Whoops! Where did that year go?

2014 brought us some surprises. More about that in a few days.
Happy New Year!

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Here we are in 2014

January 2014

The last 3 1/2 months have passed quickly. We have traveled to South Africa (Bob), Atlanta (Ellen), Cincinnati, Albuquerque, and Gainesville; and celebrated Thanksgiving, Christmas, and the New Year.

South Africa landscape

Bob spent October and most of November at Ukulima Farm in South Africa

Already this year Ellen has been to Atlanta again for AIM work and at ECHO we have hosted our first Tropical Agriculture and Development class of the year.

In the year ahead we anticipate traveling to the Vancouver, Canada area for a grandson’s first birthday in March. We also look forward to the birth of two more grandchildren this year.

Day to day we continue with the work where God has called us. Ellen helps families prepare for educating their children in foreign cultures.

snow in Ohio

We saw a little snow on Thanksgiving day in Columbus, Ohio

I spend my days at ECHO answering questions from people working with agricultural communities around the world. I also help as ECHO continues to make good information available on our website, with classes conducted here at our Fort Myers, Florida site, and with the training of our interns.

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Unexpected trip to South Africa

Due to changes in personnel and the planting season coming up in South Africa ECHO  found itself with the need to send someone out there for a couple of months to lend a hand. This came up in late August and I was asked to fill that need.

I told them I needed to check with Ellen and wait until after the birth of a grandchild. Becky and Elliott were expecting in mid-September and tentatively scheduled a baptism for last Sunday (Sept. 29th). That was agreeable with all concerned.

In short, Evalena Joy Pinegar was born on Sept. 17th and Ellen and I were able to be with them in Michigan for a few days.


Evalena Joy Pinegar with her maternal grandparents!

Sunday we celebrated her baptism at the First Presbyterian Church in Bad Axe, Michigan where Elliott is the pastor. Evalena by the way is beautiful!!

Becky is doing great and they seem to be adjusting very well to having a newborn in the household. Even Montgomery the cat seems to be handling the situation well.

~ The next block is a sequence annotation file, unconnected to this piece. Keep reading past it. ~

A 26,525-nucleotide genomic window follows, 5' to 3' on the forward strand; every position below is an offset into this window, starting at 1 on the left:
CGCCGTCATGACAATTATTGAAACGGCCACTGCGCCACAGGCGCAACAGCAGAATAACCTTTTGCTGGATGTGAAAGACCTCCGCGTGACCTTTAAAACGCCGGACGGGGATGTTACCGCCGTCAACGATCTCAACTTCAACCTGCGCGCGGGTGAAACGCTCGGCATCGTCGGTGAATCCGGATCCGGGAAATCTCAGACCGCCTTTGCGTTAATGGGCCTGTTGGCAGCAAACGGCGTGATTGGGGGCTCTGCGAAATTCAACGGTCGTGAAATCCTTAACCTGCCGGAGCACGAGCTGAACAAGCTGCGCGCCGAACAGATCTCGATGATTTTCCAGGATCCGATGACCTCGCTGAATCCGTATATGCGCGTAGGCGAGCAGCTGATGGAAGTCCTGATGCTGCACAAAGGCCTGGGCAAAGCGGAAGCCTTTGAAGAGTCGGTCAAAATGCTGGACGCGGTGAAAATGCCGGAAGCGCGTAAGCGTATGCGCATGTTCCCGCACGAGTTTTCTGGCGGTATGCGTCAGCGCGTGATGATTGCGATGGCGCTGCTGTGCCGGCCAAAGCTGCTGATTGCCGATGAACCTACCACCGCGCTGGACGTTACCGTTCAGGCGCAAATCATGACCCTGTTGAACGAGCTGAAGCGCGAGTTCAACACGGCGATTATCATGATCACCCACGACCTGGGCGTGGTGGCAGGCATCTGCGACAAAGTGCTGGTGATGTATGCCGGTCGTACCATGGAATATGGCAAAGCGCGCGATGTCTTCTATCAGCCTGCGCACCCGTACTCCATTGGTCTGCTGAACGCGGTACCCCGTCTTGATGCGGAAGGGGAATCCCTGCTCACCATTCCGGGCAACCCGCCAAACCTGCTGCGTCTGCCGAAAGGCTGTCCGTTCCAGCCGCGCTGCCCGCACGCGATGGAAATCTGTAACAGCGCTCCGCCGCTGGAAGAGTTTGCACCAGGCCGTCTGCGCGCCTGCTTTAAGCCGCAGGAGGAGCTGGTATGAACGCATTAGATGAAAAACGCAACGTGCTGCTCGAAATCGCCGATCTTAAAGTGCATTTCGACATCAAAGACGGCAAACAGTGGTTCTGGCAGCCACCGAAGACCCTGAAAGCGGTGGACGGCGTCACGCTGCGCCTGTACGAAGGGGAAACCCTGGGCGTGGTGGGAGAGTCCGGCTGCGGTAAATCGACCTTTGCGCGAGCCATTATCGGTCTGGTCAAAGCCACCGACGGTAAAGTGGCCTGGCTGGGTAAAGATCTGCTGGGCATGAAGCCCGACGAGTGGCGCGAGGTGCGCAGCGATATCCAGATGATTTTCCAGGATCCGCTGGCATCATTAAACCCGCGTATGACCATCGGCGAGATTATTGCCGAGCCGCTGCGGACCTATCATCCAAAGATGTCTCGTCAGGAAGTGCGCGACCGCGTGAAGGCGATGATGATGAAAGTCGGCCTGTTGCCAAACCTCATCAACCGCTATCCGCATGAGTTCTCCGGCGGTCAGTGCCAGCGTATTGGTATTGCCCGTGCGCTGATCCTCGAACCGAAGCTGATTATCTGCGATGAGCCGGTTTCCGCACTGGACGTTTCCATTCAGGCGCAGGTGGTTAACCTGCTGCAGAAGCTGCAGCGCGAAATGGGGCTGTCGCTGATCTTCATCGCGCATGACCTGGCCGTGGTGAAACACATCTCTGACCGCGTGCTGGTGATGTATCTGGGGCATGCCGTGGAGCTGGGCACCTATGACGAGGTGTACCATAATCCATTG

I leave tomorrow (Oct. 2nd) and will be in South Africa at the farm near Modimolle about 130 miles north of Johannesburg. While I am away Ellen has plenty to keep her busy at the AIM office in Peachtree City, Georgia (near Atlanta) and with her parents in Cincinnati.

I am scheduled to return to Cincinnati in time for Thanksgiving and then Ellen and I should be back in Fort Myers in early December for the annual ECHO conference there.

While I hate being away from Ellen for those seven weeks or so and while I will miss watching the Gators play I am excited about this opportunity. I have never been to South Africa but will enjoy being back in Africa and am looking forward to being involved in the research going on there.

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Midsummer Update

After the excitement of our trip to Tanzania in February I have settled into a fairly normal routine. Highlights of the past few months are:

Peter Henry Hargrave

Peter Henry Hargrave

  • Birth of our grandson Peter Henry Hargrave on March 17th in Kampala, Uganda.
  • Several events and classes at ECHO, recently named by Charity Navigator as the top international charitable organization in Florida.
  • Easter trip to Michigan to see Becky and Elliott in their new home.
  • A few days at AIM HQ in Peachtree City, Georgia.
  • Participated in the birding event “June Challenge” finding 104 birds in Lee County in June.

    burrowing owls

    Burrowing Owls